Market Watch

Scape from Planet Garlic

There’s more to garlic than just the bulb.

By Kristin Belz July 21, 2011


The curly stems of garlic – a.k.a. scapes – are an early summer treat great in stir-fries or salads.

What are those long curly green rope things doing at the farmers’ market? Or rather, what the heck are they? They’re not ropes but scapes – and they seem to have more aliases than a secret agent. Scapes are a.k.a. green garlic, spears, stems, tops, and immature flower stalks. No matter the name, catch them young and they are delicious to eat.

Catching them young does takes timing, but they’ve been at the farmers’ markets recently; they are an early summer harvest – and as you may have noticed, summer here in Portland has, ahem, barely started.

The scape is the round stem of the hardneck garlic that pops up above the bulb; if lopped off early – when they are a couple of feet tall, and curling into a graceful circle at the top – more energy is left to grow the bulb itself larger. So that’s what farmers usually do. Chop the top and eat, let the bulb get big!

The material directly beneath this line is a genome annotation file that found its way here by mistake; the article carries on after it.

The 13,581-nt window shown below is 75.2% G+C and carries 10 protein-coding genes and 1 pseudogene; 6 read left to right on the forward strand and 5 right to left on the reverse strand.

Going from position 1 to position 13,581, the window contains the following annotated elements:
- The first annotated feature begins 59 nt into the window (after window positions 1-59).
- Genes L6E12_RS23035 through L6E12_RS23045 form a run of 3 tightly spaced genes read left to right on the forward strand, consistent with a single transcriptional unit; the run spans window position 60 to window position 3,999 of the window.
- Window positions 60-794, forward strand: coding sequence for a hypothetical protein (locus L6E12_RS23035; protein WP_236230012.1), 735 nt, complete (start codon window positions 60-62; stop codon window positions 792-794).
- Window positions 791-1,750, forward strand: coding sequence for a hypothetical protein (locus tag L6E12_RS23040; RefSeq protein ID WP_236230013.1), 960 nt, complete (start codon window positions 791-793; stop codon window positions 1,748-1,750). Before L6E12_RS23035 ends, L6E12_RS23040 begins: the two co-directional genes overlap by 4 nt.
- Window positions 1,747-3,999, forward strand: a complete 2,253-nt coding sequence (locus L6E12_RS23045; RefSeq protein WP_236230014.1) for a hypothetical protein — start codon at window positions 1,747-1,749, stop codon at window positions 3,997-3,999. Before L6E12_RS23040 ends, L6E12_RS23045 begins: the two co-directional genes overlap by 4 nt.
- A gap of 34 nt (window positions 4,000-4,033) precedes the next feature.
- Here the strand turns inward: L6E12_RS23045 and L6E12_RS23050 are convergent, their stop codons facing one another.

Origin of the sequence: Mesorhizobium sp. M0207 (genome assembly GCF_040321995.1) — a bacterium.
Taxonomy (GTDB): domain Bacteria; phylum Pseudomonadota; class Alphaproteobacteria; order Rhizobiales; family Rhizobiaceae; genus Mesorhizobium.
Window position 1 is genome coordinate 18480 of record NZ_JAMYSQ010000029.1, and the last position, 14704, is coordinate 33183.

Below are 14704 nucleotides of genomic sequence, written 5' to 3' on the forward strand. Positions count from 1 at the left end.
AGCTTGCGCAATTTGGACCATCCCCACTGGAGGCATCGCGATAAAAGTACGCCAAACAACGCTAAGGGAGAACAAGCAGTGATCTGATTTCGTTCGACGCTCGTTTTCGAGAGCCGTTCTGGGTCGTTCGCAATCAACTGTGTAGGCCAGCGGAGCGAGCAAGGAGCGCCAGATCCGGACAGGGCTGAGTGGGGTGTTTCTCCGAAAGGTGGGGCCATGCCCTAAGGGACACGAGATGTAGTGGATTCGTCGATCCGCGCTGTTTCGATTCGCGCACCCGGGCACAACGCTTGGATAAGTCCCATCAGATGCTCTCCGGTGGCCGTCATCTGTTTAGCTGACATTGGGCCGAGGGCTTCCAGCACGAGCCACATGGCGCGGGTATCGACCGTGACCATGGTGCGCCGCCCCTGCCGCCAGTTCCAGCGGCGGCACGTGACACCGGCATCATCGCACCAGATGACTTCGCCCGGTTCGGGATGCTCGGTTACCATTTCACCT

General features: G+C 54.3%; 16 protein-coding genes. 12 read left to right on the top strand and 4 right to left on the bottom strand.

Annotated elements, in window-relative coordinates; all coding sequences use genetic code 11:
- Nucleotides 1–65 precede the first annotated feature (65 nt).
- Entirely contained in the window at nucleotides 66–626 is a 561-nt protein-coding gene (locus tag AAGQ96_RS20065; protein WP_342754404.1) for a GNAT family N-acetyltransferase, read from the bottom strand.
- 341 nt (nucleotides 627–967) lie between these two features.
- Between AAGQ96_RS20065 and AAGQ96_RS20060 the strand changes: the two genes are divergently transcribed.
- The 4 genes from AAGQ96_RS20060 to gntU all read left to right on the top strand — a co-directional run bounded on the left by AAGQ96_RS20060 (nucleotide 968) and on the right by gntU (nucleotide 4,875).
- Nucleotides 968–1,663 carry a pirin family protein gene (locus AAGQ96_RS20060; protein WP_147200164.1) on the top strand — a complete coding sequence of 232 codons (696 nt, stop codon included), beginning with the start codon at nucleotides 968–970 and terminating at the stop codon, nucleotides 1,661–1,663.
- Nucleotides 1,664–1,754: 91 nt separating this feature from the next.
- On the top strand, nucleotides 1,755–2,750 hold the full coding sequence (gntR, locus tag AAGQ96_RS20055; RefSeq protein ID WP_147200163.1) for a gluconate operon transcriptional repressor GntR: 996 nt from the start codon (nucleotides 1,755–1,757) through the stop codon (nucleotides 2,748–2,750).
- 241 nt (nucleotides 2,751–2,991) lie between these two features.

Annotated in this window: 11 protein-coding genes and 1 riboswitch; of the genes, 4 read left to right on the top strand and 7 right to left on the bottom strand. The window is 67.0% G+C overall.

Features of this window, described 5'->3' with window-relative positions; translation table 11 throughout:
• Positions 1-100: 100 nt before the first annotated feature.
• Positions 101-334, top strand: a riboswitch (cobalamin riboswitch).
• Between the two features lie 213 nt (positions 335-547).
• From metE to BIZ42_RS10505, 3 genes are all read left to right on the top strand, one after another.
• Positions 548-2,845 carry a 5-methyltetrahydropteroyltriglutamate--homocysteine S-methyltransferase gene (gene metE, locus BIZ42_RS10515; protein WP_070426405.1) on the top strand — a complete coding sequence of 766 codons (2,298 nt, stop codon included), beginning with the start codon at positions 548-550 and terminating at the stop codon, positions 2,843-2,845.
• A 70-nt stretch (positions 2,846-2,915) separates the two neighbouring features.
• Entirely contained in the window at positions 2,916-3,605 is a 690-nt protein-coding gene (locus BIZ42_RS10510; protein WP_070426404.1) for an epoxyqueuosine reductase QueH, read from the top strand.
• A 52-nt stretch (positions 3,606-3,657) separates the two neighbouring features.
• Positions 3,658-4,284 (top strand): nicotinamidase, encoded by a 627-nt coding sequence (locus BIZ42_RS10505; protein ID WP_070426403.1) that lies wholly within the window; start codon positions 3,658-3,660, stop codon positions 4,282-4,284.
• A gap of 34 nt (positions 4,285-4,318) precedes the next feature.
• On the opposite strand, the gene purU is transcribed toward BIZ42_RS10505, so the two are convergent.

Garlic scapes are great raw, sliced or diced as you would scallions for a green salad or in tuna or chicken salad. They are also quite tasty when lightly sautéed as you would other green veggies, in olive oil, as a stir-fry or thrown into an omelette, over pasta, or mixed with rice. They’re even good pickled.

Sautéing the scapes softens the garlic bite nicely, but the raw scapes also make a powerful pesto, with the scapes replacing the usual basil. Here are some links to a couple of pesto recipes to try (all freeze well, too):

Garlic scape pesto with our favorite super-food, walnuts, instead of the typical (pricey) pine nuts, from Kim O’Donnel at the Washington Post.

• A chunky scape pesto using almonds instead of pine nuts, from cookbook writer Dorie Greenspan.

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